Wednesday, October 28, 2009

Comments on Baldwin Wallace's Take Back the Night

from Alex Leslie, Community Educator

My comment on the Baldwin-Wallace Take Back the Night is below; as soon as I get some pictures from my contacts there, I’ll also send to Wendy to post:

“It takes two people to speak the truth: One to speak and another to hear.” – Henry David Thoreau

It was pretty cold. It was dark too; amazingly dark for a college campus. It also looked like it was going to rain any second, since it had been all day prior. Did I mention it was Thursday night?

Despite so many reasons to stay inside, about 100 people—students, faculty, staff, and community members included—came out to support the Baldwin-Wallace Take Back the Night (TBTN) March and Rally put on by the student group POWRE (Promoting Our Women’s Resources and Experiences). I caught up with the group of people mid-march, which wasn’t terribly difficult. “What do we want?!” “SAFE STREETS!” “When do we want them?!” “NOW!!”

Anyone who has ever been to a TBTN event knows that these chants are the rallying calls during the march, and B-W’s was just as engaging, drawing looks out front doors and causing megaphone reverberations throughout the neighborhood. The tone of the march was passionately harmonious, with many people linking arms, and everyone carrying candles. I jumped into the pack and saw some familiar faces; we had but a minute to exchange “hellos” before we were roped into another chant, “Racist, sexist, anti-gay; don’t you take our night away!” For the remaining quarter mile of the march, I joined in with the group, not knowing how many people were there until we all gathered in a fire pit area outside of the student union.

From there, Emily Mastroianni, executive board member of POWRE and former CRCC intern, took the reigns and encouraged all attendees to practice something the Quakers call, “holding in the light.” This meant that people could speak about hopes, concerns, fears, joys, etc… by first saying, “I hold in the light…” What was most powerful about the experience was how moving some of the things people were willing to “hold in the light;” some people said, “survivors,” others “those who can’t get out of dangerous relationships.” One young man said, “women who have been raped or battered,” and a woman said, “men who have been raped or sexually abused.” No one said what came to my mind; the campus of Baldwin-Wallace, a joy for an activist like me.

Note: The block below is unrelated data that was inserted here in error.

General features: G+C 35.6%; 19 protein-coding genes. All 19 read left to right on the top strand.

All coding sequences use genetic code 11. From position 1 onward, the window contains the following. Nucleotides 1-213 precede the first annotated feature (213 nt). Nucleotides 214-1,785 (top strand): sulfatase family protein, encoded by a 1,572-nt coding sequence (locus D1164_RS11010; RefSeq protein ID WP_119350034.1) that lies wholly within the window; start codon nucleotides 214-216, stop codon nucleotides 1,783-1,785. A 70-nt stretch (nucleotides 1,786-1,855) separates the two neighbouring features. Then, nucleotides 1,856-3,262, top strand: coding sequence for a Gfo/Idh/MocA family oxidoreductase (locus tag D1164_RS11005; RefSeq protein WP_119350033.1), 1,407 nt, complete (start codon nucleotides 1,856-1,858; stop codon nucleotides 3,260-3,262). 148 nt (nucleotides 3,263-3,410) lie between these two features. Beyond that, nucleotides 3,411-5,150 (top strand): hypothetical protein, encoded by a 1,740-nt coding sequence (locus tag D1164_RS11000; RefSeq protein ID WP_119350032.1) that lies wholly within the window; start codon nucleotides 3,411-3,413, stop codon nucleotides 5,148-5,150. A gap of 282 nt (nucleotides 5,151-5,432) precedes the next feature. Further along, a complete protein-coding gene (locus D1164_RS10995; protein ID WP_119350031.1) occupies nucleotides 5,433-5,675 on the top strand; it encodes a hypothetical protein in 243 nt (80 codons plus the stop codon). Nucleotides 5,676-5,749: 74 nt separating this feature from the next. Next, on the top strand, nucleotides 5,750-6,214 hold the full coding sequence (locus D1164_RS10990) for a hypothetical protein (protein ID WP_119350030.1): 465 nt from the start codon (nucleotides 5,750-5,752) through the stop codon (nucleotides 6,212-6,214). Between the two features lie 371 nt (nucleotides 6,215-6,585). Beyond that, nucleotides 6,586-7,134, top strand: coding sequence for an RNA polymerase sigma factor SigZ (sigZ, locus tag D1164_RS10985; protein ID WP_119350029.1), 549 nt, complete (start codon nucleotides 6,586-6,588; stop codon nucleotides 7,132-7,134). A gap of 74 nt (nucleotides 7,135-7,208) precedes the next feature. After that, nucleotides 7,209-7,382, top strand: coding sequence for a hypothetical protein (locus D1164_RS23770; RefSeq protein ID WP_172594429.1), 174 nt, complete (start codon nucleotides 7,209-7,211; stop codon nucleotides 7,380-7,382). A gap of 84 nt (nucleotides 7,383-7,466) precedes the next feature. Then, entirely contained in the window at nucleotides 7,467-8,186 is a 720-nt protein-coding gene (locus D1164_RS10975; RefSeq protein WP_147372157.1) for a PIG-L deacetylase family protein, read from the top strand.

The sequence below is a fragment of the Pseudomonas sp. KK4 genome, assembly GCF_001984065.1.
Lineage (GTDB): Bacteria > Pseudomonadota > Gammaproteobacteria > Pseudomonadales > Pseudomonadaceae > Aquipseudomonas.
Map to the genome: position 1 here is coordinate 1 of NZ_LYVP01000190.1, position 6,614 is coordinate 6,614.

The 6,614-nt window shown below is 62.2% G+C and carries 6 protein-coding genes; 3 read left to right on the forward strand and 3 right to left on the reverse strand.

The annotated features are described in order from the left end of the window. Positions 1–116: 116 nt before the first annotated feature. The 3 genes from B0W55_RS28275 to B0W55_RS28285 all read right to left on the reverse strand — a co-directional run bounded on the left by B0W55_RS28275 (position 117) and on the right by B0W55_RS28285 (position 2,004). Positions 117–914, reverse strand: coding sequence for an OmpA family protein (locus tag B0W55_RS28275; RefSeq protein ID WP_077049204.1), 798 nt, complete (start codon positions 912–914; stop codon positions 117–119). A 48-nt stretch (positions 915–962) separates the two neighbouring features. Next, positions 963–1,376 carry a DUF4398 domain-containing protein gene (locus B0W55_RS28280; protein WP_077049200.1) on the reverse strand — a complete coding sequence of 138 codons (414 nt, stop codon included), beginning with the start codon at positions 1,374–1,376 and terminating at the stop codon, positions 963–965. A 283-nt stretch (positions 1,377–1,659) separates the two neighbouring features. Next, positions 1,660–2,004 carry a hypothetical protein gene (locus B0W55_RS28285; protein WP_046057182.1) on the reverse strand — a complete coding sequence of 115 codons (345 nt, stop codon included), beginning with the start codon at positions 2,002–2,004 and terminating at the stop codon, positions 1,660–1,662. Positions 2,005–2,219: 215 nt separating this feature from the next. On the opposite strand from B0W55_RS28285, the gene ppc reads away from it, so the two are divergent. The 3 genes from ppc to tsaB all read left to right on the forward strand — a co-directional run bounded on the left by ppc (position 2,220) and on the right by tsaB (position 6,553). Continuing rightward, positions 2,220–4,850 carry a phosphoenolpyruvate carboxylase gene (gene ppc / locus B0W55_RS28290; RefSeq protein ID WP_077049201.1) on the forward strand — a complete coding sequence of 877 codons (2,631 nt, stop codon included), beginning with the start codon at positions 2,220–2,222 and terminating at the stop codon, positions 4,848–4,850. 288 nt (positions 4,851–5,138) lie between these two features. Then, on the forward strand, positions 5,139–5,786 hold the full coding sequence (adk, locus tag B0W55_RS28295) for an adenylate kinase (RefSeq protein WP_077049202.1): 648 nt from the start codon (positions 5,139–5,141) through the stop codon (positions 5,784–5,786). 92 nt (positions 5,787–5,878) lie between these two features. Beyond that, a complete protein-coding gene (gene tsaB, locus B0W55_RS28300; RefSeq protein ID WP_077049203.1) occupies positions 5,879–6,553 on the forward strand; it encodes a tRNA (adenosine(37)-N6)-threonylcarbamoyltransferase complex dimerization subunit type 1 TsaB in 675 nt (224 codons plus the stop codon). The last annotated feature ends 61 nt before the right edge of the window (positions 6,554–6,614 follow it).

After about 10 minutes of sharing, everyone had the opportunity to leave, yet most stayed to chat and eat s’mores with each other (let it never be said that being an activist doesn’t have its benefits). With hugs all around, the executive board of POWRE celebrated their achievement, and thanked some student groups who sent representatives to march and speak out on violence against women in their communities.

The whole event served as a renewal to my commitment to college campuses in Northeast Ohio; if students can come and speak truth to each-other, I can certainly continue to do so myself. I look forward to continuing to work with POWRE, and look forward to greater regional partnerships between campuses, so that all violence on campuses can be addressed. I look forward to the day when the kind of truth spoken at B-W that night is the action that every student takes to prevent men’s violence against women, and indeed, all violence, on their campus.

If you are interested in the history of Take Back the Night, you can check out this link from the national organization:

If you want to plan a Take Back the Night on your campus, you can use this guide to start, and please contact me to provide support:

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